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Spring 2009 GRASP Seminar: John Lygeros, Swiss Federal Institute of Technology (ETH) in Zurich, “Stochastic Hybrid Systems Biology”

April 24, 2009 @ 11:00 am - 12:00 pm

Abstract: Motivated by the observation that several biological
processes can be conveniently modeled through the interaction of
continuous and discrete phenomena, there has been a growing interest
recently in the application of hybrid systems techniques to biological
modeling and analysis. It has also been recognized that many biological
processes are intrinsically uncertain; stochastic phenomena have in
fact been shown to be instrumental in improving the robustness of
certain biological processes, or in inducing variability in an
otherwise homogeneous population. In this talk we will describe the
development of stochastic hybrid models for two classes of biological
processes: Gene regulatory networks and DNA replication. In gene
regulatory networks, stochastic hybrid systems offer a promising
alternative, bridging the gap between more traditional nonlinear
differential equation models and stochastic models based on the Master
equation. We will discuss the development of models and parameter
identification algorithms in this framework and demonstrate the results
on an in-silico case study of the nutritional stress response of E.
coli. For DNA replication, we will describe the development of a
genome-wide model of the “mechanics” of the process. We will present
analysis results on the instantiation of the model for the fission
yeast. The results suggest that the predictions of the model do not
match conventional biological wisdom and experimental evidence;
interestingly, the problem appears to be not in the model, but in
conventional biological wisdom. We will discuss how this observation
has motivated follow-on experiments (in vitro and in silico) to test
two competing biological hypotheses that could explain the discrepancy.


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John Lygeros received a B.Eng. degree in Electrical Engineering and an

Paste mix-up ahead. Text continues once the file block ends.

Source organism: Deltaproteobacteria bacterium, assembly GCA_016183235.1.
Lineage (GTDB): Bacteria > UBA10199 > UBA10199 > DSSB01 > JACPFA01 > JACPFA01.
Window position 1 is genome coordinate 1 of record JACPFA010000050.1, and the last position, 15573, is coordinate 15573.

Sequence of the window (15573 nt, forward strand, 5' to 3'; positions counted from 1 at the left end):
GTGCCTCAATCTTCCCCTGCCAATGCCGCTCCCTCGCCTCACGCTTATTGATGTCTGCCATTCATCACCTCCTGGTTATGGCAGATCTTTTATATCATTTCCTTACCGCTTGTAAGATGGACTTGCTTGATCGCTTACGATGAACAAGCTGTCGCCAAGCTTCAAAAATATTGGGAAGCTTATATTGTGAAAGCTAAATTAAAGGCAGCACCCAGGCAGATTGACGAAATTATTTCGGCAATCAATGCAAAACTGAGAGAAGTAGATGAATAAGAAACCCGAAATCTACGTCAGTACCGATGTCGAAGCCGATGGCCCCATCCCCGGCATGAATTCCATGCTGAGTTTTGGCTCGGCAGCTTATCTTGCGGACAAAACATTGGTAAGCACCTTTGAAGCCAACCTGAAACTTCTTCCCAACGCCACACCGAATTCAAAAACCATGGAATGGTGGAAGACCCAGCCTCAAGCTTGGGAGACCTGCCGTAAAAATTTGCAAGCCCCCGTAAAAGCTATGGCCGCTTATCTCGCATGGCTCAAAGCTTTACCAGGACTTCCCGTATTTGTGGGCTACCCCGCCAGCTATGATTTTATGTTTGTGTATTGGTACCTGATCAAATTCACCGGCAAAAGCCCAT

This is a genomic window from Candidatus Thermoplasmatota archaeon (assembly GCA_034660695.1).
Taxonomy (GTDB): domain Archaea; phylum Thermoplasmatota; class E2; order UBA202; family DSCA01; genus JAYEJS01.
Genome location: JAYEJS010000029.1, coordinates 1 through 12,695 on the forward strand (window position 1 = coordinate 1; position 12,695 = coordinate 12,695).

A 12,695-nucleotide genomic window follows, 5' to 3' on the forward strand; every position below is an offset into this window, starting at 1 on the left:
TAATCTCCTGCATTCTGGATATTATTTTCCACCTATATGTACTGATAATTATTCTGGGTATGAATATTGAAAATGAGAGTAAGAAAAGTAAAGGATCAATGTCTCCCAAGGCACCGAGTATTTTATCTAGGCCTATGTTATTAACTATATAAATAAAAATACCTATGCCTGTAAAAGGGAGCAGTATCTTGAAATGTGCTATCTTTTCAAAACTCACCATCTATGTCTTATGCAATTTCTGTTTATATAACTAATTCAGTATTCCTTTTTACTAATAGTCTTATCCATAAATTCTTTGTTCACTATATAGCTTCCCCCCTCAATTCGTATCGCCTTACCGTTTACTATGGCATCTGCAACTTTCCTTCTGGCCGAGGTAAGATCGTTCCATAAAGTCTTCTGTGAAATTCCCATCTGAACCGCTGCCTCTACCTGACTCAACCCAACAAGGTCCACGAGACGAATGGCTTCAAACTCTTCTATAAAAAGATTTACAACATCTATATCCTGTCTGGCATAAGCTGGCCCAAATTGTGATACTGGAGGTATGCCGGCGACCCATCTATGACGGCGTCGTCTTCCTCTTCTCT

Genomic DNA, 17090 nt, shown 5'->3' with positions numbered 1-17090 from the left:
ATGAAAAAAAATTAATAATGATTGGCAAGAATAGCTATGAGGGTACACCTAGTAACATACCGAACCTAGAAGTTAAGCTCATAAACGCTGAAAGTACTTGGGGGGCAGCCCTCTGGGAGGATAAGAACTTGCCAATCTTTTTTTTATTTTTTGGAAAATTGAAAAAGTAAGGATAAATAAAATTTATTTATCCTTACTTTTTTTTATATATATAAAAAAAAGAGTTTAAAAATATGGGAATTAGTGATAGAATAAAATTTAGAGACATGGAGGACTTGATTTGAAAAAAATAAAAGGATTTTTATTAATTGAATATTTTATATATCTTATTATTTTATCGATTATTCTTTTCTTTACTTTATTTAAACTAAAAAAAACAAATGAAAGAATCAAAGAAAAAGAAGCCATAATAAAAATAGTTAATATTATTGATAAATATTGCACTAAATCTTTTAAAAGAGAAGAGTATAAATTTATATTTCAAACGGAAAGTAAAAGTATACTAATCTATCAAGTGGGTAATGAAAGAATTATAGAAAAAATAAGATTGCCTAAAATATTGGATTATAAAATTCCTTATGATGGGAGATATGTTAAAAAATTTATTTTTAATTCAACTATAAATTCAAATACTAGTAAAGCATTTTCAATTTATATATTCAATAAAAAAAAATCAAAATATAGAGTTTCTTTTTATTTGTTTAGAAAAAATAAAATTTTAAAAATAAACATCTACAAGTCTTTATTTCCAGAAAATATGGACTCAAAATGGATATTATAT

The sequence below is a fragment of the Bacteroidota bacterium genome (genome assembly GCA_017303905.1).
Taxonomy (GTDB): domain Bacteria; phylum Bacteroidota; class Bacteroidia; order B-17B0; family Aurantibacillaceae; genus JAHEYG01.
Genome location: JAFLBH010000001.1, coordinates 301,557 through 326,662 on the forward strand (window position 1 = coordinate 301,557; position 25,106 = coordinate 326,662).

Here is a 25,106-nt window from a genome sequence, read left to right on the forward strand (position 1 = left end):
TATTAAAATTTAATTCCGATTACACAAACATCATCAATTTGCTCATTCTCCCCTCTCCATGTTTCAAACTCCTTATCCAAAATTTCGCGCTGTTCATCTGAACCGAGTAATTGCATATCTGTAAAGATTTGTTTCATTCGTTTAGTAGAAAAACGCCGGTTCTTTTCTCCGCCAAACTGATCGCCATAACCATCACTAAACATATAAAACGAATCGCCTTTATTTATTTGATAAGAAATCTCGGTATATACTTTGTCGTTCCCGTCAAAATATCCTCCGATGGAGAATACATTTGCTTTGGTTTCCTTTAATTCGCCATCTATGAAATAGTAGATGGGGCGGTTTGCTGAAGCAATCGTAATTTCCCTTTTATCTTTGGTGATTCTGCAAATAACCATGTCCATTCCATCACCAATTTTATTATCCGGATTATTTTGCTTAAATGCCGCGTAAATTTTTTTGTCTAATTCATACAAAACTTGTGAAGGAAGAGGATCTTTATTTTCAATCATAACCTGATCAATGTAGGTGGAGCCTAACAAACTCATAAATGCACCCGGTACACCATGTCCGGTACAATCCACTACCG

M.Sc. degree in Automatic Control from Imperial College, London, U.K.,
in 1990 and 1991, respectively. He then received a Ph.D. degree from
the Department of Electrical Engineering and Computer Sciences,
University of California, Berkeley, in 1996. He held a series of
postdoctoral research appointments with the National Automated Highway
Systems Consortium, the Massachusetts Institute of Technology, and the
University of California, Berkeley. In parallel, he was also a
part-time Research Engineer with SRI International, Menlo Park, CA, and
a Visiting Professor with the Department of Mathematics, Universite de
Bretagne Occidentale, Brest, France. Between July 2000 and March 2003,
he was a university lecturer with the Department of Engineering,
University of Cambridge, Cambridge, U.K. and a fellow of Churchill
College. Between March 2003 and July 2006, he was an assistant
professor with the Department of Electrical and Computer Engineering,
University of Patras, Patras, Greece. In July 2006, he joined the
Automatic Control Laboratory, ETH Zurich, Switzerland as an associate
professor. His research interests include modeling, analysis, and
control of hierarchical, hybrid and stochastic systems with
applications to biochemical networks and large-scale engineering
systems such as power networks and air traffic management.


April 24, 2009
11:00 am - 12:00 pm
Event Category: